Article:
A successful entrepreneur must be both rational and creative. Rational because they take advantage of what they know, and creative because they use this knowledge to imagine what can be achieved in the future.
This balance needs to be practiced and experimented with during all stages of entrepreneurship: whether you are first formulating an idea, or filling in the details of your plan, or taking that plan to action, or improving your organization years down the line.
Coming up with a business idea is always the first step, and it can also be one of the biggest and most difficult. One problem is you can never know when a good idea might pop into your head. It could come during an intense group brainstorm, or while you are alone in the shower, or from a video game, or just some everyday conversation.
It’s important to always keep your eyes open and not discount anything as a potential source for inspiration.
Part of coming up with a good business idea is to let your imagination run wild, and the other part is trying to frame that idea in practical terms. Often these two things can act as opposing forces, but they are not mutually exclusive. When you find an idea comprised of both you should write it down as a potential match.
These are the types of questions you will want to consider while brainstorming:
- What are my interests, skills, and desires?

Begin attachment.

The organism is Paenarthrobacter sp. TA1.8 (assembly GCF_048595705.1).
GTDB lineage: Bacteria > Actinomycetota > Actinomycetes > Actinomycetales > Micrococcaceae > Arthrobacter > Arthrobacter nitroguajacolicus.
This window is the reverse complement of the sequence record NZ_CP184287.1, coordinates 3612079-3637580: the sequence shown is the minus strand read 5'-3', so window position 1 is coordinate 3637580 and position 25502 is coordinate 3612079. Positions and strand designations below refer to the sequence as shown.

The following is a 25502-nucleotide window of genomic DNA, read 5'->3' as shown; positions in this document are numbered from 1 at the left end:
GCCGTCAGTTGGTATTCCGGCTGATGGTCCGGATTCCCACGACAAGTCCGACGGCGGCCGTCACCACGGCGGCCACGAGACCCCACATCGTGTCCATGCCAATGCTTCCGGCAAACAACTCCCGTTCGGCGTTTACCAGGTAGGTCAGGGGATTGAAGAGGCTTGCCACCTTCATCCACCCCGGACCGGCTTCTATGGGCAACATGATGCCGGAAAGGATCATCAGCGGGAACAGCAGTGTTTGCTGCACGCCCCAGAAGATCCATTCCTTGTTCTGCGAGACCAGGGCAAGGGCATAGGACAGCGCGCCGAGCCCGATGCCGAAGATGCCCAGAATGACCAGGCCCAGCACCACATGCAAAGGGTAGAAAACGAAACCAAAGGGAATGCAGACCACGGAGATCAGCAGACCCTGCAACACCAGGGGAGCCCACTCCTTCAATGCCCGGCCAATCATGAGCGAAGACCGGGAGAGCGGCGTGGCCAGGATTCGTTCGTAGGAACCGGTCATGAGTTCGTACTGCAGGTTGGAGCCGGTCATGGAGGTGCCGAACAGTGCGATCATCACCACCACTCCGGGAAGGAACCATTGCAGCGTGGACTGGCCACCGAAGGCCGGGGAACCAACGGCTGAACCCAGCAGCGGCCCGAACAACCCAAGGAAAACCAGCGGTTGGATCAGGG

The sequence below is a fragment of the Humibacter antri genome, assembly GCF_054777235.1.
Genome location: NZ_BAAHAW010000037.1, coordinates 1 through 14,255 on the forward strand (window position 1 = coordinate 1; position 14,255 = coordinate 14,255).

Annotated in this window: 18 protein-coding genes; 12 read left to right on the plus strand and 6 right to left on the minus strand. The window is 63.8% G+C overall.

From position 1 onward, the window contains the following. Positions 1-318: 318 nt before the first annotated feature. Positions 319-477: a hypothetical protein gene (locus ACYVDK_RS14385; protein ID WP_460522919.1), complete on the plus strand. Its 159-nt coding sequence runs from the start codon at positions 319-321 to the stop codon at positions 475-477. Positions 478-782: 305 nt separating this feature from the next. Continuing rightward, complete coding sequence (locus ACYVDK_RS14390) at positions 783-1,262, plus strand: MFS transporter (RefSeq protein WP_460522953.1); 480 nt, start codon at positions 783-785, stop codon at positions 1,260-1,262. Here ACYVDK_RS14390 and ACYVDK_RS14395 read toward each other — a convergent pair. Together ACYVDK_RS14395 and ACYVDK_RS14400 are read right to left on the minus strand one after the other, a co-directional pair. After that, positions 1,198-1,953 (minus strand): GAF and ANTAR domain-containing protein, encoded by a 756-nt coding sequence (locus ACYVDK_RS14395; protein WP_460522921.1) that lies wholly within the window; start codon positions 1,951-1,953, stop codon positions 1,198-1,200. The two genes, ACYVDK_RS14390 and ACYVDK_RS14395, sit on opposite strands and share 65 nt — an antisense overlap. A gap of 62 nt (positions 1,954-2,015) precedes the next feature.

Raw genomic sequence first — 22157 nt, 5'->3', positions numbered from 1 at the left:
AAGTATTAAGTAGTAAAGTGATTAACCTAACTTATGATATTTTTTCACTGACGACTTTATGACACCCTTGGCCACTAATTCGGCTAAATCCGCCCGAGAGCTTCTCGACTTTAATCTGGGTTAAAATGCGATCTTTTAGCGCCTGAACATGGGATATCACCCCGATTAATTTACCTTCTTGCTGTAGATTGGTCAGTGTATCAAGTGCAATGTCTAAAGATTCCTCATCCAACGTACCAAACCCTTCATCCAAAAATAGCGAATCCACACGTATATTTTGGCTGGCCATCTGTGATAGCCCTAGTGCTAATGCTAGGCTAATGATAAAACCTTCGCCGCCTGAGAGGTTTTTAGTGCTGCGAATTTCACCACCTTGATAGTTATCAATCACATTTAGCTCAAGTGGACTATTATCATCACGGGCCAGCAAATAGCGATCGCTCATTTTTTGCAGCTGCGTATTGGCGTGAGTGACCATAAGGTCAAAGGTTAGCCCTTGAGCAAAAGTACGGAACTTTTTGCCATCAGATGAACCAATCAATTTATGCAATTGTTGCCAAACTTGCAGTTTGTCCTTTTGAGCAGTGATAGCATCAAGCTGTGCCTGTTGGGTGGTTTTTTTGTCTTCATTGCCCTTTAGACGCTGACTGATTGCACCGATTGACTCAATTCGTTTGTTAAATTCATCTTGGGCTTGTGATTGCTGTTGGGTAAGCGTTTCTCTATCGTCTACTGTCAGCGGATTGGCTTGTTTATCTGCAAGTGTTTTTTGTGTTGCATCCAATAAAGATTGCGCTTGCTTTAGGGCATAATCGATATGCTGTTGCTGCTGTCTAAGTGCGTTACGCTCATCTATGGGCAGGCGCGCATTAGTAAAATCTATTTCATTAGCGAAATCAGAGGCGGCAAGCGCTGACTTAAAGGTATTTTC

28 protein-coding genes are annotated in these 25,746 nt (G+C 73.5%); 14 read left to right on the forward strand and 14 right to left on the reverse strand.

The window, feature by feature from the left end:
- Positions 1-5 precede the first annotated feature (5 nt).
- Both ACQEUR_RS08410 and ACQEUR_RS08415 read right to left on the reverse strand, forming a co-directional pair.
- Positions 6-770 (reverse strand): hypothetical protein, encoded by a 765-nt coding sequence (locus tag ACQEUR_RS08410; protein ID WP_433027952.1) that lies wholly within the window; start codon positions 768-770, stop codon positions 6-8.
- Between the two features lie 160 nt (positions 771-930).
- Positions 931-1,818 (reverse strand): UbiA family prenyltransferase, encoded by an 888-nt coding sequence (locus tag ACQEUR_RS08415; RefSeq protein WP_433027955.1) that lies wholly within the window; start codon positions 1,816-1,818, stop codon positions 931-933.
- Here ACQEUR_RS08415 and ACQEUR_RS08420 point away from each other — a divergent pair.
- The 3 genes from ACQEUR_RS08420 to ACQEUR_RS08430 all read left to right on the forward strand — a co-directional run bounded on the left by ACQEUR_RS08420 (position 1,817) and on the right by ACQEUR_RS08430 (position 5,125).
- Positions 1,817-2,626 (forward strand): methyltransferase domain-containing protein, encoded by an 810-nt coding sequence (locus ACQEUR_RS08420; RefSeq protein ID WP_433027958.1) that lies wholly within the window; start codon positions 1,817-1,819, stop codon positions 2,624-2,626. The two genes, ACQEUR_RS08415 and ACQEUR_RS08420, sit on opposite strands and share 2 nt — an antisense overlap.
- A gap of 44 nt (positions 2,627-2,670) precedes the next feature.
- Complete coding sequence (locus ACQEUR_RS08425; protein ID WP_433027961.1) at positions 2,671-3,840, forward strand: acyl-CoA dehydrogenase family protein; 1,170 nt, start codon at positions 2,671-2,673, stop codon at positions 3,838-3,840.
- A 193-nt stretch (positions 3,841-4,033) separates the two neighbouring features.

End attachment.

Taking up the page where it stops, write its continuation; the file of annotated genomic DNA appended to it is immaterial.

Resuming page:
- How much time and motivation do I have?
- How much money do I have saved?
- Will I need a business loan for what I want to do? Can I get one?
- What are possible barriers of entry? Legalities?
- Will there be a market for what I want to sell?
- Will I need others to help me with the project?
Good business ideas don’t come without some creativity, and they also don’t come without a rigorous process of trial and error. When you think of a specific idea, you will want to ask questions like the ones above, as well as any relevant follow-ups. Think of yourself as a scientist, in which you keep testing the validity of your hypothesis until you have found something that stands strongly from multiple viewpoints.
When it comes to the important stuff – don’t ever guess, do research – especially if it is a factor that could make-or-break your project. Sure, you might have that “Eureka!” moment, where you think you have discovered some genius idea, but until you do the research you can’t know for sure whether you have truly found a gem or you are simply raising your hopes for nothing.
I’ve always encouraged my readers to be both creative and rational, but it is up to each person to find an appropriate balance (no matter what it is they are trying to achieve). It should go without saying but, by the end of the day, I can’t think for you. I can only think for myself and find what seems to work and what doesn’t. At best I can point to these strategies and encourage you to test them.
From what I have found, many creative strategies include stepping into different roles and looking at things from different angles. One role might be called “The Dreamer” or “The Artist,” and the other might be “The Realist” or “The Judge.” Consciously or not, you will need to practice each of these roles before coming up with an idea that can be successfully put to action.
As an entrepreneur and organizer, your role must be to combine different visions into one coherent whole. You have to look short-term, long-term, narrow, and wide, and then find a sweet spot where all the elements come together and work. When first coming up with an idea, nothing about your plans will be perfect or detailed, but you should at least have these things in the back of your mind. You are a visionary now.
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